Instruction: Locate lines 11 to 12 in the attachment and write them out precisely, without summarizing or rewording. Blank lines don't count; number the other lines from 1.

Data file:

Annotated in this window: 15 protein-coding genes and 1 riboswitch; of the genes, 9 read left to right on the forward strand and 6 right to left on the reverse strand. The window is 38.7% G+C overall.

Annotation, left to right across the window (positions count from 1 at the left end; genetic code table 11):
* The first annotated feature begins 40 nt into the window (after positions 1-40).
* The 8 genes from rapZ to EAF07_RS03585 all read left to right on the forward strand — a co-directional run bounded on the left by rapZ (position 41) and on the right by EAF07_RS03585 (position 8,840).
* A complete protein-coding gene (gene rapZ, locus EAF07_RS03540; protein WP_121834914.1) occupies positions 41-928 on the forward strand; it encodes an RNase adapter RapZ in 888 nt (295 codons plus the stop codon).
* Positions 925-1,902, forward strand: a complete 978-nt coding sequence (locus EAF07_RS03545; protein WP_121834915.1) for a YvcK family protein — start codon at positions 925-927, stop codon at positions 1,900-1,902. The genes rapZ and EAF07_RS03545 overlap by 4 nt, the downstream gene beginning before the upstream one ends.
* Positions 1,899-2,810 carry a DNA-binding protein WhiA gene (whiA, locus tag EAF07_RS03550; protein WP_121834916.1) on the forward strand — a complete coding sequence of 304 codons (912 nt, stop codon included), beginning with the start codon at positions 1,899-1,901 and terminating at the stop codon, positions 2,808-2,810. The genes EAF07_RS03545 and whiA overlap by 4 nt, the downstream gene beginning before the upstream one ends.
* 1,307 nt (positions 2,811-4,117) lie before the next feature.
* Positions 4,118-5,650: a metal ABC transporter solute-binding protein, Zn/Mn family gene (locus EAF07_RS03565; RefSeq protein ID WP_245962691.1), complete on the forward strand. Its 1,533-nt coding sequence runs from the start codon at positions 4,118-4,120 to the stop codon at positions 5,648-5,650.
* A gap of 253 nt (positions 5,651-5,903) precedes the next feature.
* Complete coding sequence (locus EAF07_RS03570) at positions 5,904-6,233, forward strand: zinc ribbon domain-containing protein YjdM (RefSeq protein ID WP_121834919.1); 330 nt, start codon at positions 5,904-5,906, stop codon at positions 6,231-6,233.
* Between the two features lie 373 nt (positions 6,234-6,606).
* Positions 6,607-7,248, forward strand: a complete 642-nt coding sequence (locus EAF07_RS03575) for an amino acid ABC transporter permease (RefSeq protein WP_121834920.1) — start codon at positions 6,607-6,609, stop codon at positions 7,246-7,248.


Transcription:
* Complete coding sequence (locus EAF07_RS03570) at positions 5,904-6,233, forward strand: zinc ribbon domain-containing protein YjdM (RefSeq protein ID WP_121834919.1); 330 nt, start codon at positions 5,904-5,906, stop codon at positions 6,231-6,233.
* Between the two features lie 373 nt (positions 6,234-6,606).